Long before genetic engineering brought with it the ability to splice and weld, there was a history of viral "pick and mix" experimentation in laboratories. The publication Biohazard Report catalogues the numerous occasions when accidental releases have taken place and resulted in the loss of human life. There is strong evidence that AIDS itself may have been a product of such cavalier science.

But that's the easy part of the objection, because it deals with threats to our lives and therefore frightens us. Producing special pigs and keeping them in sterile settings, probably stainless-steel cages devoid of all stimulation, threatens no one.

Cutting off the uteruses of sows so that their piglets can be born directly into sterile bubbles thus reducing the risk of infection by dangerous pathogens, also threatens no one. Reciting the list of sickening experimental failures may also not sway anyone - baboons receiving pig hearts, pig kidneys transplanted into the necks of 15 mongrel dogs, rabbit hearts transplanted into the necks of 17 new-born piglets. It could be construed as a complaint about failure rather than a moral objection.

Xenotransplantation is being propelled in order to build careers and produce profit - the two motivations which have done more than anything else to pervert advances in human health. It is done, we are told, to progress human knowledge and save human life. In fact, the ethos which lies behind it has cost human life - millions and millions of human lives.

The great advances in the public's health came about, not through medicine or surgery, but through provision of clean water, decent housing and sewerage to carry away their waste. It is the lack of these same basic provisions which are still costing millions of lives worldwide. The 12 million children who die annually from hunger-related diseases do not need their organs transplanted, they need food. The one million who die for want of a 9p measles vaccine - total cost less than the pay rise of a pharmaceutical company's chief executive - do not need pig hearts, they need a sense of concern and compassion. Even those countries which based their health systems around fairness and equality can see them being whittled away as the market dominates.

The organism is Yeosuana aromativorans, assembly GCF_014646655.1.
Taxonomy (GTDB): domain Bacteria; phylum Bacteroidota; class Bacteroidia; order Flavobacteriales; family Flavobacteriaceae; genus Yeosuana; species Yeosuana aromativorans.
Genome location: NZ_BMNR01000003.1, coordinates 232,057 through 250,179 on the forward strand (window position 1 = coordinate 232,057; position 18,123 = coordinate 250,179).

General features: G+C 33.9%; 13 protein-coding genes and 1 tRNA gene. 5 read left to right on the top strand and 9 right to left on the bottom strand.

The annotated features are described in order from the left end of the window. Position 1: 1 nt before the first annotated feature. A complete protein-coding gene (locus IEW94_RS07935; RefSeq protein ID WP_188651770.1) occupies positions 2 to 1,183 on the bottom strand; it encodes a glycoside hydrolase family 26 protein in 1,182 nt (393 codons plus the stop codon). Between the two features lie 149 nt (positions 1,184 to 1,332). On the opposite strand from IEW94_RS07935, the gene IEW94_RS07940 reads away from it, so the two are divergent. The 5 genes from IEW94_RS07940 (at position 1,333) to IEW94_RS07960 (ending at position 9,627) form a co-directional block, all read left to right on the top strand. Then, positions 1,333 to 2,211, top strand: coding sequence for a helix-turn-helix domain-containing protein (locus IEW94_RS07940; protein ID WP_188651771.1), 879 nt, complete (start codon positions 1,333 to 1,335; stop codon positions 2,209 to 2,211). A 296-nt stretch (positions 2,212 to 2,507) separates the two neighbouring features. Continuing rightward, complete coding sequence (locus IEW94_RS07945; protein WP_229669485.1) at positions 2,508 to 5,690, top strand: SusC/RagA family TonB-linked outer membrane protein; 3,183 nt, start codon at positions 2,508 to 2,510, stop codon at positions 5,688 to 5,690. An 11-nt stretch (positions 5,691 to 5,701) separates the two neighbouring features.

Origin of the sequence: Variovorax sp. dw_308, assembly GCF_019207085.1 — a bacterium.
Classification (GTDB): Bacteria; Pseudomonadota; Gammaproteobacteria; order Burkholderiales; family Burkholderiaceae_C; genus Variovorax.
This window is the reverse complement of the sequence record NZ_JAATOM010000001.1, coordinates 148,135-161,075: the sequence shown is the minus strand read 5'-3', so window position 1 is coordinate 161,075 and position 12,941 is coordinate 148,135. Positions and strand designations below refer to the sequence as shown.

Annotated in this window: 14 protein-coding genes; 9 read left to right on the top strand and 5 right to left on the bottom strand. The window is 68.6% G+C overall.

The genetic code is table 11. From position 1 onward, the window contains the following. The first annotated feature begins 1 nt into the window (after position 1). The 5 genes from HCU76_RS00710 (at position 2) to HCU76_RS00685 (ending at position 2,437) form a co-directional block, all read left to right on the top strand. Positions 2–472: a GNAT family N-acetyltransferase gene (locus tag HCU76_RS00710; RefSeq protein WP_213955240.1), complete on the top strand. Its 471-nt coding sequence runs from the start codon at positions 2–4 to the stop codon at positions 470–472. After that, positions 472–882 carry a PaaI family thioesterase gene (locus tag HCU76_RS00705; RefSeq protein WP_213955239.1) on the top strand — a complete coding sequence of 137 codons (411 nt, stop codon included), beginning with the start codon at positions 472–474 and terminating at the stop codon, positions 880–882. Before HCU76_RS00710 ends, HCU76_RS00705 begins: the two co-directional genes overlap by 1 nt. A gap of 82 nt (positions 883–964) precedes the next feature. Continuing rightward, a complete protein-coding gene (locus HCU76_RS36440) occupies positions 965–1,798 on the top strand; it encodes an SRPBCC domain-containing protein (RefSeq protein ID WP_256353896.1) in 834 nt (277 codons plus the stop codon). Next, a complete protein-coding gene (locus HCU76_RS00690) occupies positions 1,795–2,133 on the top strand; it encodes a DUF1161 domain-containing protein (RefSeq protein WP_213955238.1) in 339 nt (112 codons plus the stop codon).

Personal responsibility has been replaced by artificial rights - the right of those who can afford it to have whatever they choose and they need do nothing in return. Just consider the ludicrous scenario is which xenotransplantation prospers. Both heart disease and cancer are largely diet related. The more meat you eat the more likely you are to suffer from both. Try to communicate this fact, and the vested interests of the meat industry will deny and confuse, sow doubt and confusion, using exactly those same tactics which the tobacco industry has polished to perfection over the decades.

So, you can carry on eating pigs as heartily as you like, and when the poor creatures finally destroy your heart, we'll chop the heart out of another pig and replace it. Despite their extraordinarily high intelligence, these animals are denied all compassion while they are alive but are considered genetically close enough to possibly save our lives.

Those promoting xenotransplantation remind me of the greedy, fat little boy in Willie Wonker's Chocolate Factory. His only concern was to stuff himself with the available goodies until he was extremely sick. We could all be made extremely sick by the arrogance and myopia of those who are literally playing games with creation. Even if they succeed, their discoveries will be totally irrelevant to the majority of the people of the earth.

There is no doubt that the planet is at a crossroads, and we are presented with choices for survival. They include the marshalling of resources, controlling the burgeoning population, adopting a diet which is not based on extreme cruelty and does not strip the environment bare, and working out how to redistribute the wealth that we in the west have amassed.
Unless we begin to divert resources away from such irrelevancies as xenotransplantation to the real health issues facing us, we will all end up like Charlie - dying, because nobody cares.